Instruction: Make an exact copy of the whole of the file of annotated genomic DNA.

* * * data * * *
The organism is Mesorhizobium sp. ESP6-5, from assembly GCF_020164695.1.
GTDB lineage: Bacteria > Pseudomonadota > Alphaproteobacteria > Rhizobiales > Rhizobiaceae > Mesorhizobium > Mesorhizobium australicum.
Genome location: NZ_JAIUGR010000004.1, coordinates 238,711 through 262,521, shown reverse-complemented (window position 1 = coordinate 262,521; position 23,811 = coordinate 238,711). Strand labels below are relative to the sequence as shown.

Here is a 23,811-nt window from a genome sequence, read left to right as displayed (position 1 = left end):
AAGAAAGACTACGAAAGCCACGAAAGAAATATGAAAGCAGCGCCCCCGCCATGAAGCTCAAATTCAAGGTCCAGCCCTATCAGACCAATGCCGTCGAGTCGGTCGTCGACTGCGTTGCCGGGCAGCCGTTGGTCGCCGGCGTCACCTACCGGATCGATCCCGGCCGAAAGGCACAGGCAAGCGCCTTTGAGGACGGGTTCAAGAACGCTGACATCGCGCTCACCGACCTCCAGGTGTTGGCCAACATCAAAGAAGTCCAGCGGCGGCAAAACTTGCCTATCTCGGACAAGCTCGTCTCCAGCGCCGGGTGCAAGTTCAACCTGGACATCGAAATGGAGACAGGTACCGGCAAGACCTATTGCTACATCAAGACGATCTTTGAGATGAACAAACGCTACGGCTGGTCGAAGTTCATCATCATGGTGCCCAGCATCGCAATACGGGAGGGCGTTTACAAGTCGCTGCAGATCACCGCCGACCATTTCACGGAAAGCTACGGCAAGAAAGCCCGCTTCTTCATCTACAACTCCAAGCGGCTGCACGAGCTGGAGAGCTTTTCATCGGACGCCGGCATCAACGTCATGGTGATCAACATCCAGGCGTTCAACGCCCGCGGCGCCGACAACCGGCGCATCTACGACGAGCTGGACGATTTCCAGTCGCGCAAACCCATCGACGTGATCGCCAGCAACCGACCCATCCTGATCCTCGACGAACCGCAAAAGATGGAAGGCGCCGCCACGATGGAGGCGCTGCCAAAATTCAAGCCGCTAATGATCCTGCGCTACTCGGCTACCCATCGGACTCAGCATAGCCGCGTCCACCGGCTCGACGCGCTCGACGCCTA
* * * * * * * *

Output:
The organism is Mesorhizobium sp. ESP6-5, from assembly GCF_020164695.1.
GTDB lineage: Bacteria > Pseudomonadota > Alphaproteobacteria > Rhizobiales > Rhizobiaceae > Mesorhizobium > Mesorhizobium australicum.
Genome location: NZ_JAIUGR010000004.1, coordinates 238,711 through 262,521, shown reverse-complemented (window position 1 = coordinate 262,521; position 23,811 = coordinate 238,711). Strand labels below are relative to the sequence as shown.

Here is a 23,811-nt window from a genome sequence, read left to right as displayed (position 1 = left end):
AAGAAAGACTACGAAAGCCACGAAAGAAATATGAAAGCAGCGCCCCCGCCATGAAGCTCAAATTCAAGGTCCAGCCCTATCAGACCAATGCCGTCGAGTCGGTCGTCGACTGCGTTGCCGGGCAGCCGTTGGTCGCCGGCGTCACCTACCGGATCGATCCCGGCCGAAAGGCACAGGCAAGCGCCTTTGAGGACGGGTTCAAGAACGCTGACATCGCGCTCACCGACCTCCAGGTGTTGGCCAACATCAAAGAAGTCCAGCGGCGGCAAAACTTGCCTATCTCGGACAAGCTCGTCTCCAGCGCCGGGTGCAAGTTCAACCTGGACATCGAAATGGAGACAGGTACCGGCAAGACCTATTGCTACATCAAGACGATCTTTGAGATGAACAAACGCTACGGCTGGTCGAAGTTCATCATCATGGTGCCCAGCATCGCAATACGGGAGGGCGTTTACAAGTCGCTGCAGATCACCGCCGACCATTTCACGGAAAGCTACGGCAAGAAAGCCCGCTTCTTCATCTACAACTCCAAGCGGCTGCACGAGCTGGAGAGCTTTTCATCGGACGCCGGCATCAACGTCATGGTGATCAACATCCAGGCGTTCAACGCCCGCGGCGCCGACAACCGGCGCATCTACGACGAGCTGGACGATTTCCAGTCGCGCAAACCCATCGACGTGATCGCCAGCAACCGACCCATCCTGATCCTCGACGAACCGCAAAAGATGGAAGGCGCCGCCACGATGGAGGCGCTGCCAAAATTCAAGCCGCTAATGATCCTGCGCTACTCGGCTACCCATCGGACTCAGCATAGCCGCGTCCACCGGCTCGACGCGCTCGACGCCTA